There's a tremendous cost out there that totals 18 billion hours of unpaid patient care valued at $230 billion. According to the Alzheimer's Association, that's the expense of being a caregiver for an Alzheimer's disease patient.
In the Pine Belt, three families are each dealing with a different stage of Alzheimer's disease. They are allowing a glimpse into the personal role of being a caregiver of a spouse living with this disease.
Richton resident David Freeman said he is fighting for his wife.
"I fight this battle for her as much as I can," Freeman said.
When Freeman let us spend an afternoon with him and his wife, Sarah, they had just celebrated 31 years of marriage. But, three years ago, in sickness and in health went from a vow to a practice.
Sarah was diagnosed with Alzheimer's disease and quickly declined. She can no longer care for herself, and Freeman said she's losing her ability to speak.
"Communicating with Sarah is very limited, and that's what I fight to keep her, to hold onto her, I reckon," Freeman said.
He’s holding onto her, even when she can't hold onto the memory of him. Freeman said in the last year, Sarah has begun to forget him. He said he only leaves her to work at his part-time job.
Freeman said that income and dipping into savings not only covers Sarah’s needs but his own.
Freeman receives treatments for cancer, Multiple Myeloma. When asked what's next, it's a question he doesn't want to think about.
"I guess, maybe, I don't want to admit or confess to the future that's coming," Freeman said.
It's a future that comes with a lot of questions for the Freemans. Sarah's neurologist, Dr. Ronald Schwartz, is often someone who people look to for answers.
"How is that gonna help the individual right now who is burnt out with the Alzheimer's patient who has been up all night? How can we help that?" Schwartz asked.
For more than 10 years, Schwartz has served as the Director for Hattiesburg Clinic's Memory Center, and that question is amplified each time he delivers the life-changing diagnosis to a family, then watches the burden of the patient's caregiver grow. He said that's usually the spouse.
"The caregivers themselves have their own diseases, and they've got Alzheimer's, too. They're just not as severe," Schwartz said.
In 2016, Schwartz found the answer to his question of how to help. He started Disentangle AD, a nonprofit foundation.
The foundation paid for Freeman to have a sitter for Sarah when he goes to work or when he just needs a break.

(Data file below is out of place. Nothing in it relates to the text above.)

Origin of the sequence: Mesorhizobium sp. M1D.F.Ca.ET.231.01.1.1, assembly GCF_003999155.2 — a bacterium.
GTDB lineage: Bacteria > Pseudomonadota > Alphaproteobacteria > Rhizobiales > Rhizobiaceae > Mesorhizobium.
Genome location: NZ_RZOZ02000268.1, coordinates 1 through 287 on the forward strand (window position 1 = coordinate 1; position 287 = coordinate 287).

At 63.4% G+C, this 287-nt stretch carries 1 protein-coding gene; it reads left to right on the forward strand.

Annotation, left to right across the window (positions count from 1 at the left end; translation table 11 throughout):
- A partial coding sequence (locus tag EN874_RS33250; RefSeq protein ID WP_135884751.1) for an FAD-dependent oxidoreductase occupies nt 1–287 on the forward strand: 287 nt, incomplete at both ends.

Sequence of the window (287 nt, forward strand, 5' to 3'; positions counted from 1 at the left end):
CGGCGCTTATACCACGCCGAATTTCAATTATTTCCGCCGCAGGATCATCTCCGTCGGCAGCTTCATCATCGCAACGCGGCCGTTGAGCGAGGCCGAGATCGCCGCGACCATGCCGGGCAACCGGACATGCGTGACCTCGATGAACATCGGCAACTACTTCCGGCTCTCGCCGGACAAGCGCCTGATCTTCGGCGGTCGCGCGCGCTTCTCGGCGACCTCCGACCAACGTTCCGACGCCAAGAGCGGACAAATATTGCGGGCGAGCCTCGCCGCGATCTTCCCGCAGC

"We started the foundation to raise money so that we could give it out to people, and kind of provide that level of relief. Respite care, home repairs, putting locks on the doors, things that have just been out of reach," Schwartz said.
The Freemans are one of three families that benefit from Schwartz's support.
Magee resident Stanley Jones is part of a clinical trial Schwartz offers. Stanley and his wife, Jaime, said the trial is helping them fight for more years together. They've only been married five years
Stanley was diagnosed with Alzheimer’s in 2015. He's in the beginning stages of the disease.
"I'm very grateful for my wonderful partner, for sure, because she keeps me up and she keeps me going," Stanley said.
Jaime recently took leave from work to fight by his side every day, thinking for him even when her own thoughts are a web of uncertainty.
"I don't know if I'm always doing the right thing,” Jaime said. “I second guess myself a lot. We are just doing the best that we can."
For Lin Harper, she had to think of what was best for her husband, Ronnie Blackwell, even when others couldn't see it.
"We had lots of friends, for example, who just didn't understand why Ronnie needed to go into assisted living," Harper explained.
Harper said she and Ronnie shared a full life as professors. Their home was filled with friends, with her husband at the center, until he was diagnosed with Alzheimer's in 2012. He was only in his 50s.
"At the end, I was literally showering him and dressing him, feeding him," Harper said.
Last summer, she said the strain of caring for him reached a breaking point, leading to a decision to put her husband in assisted living back in January.
"Part of his disease process was he was psychotic at times, heard voices,” Harper said. “I was at the point where I was emotional, mentally and physically exhausted."
Harper said life is not the way she wants it to be, but she had to accept the way things are when living with a disease that's a fate worse than death.
If you or someone you know is an Alzheimer's disease caregiver and needs support, here is a list of support groups in Mississippi, including the Pine Belt.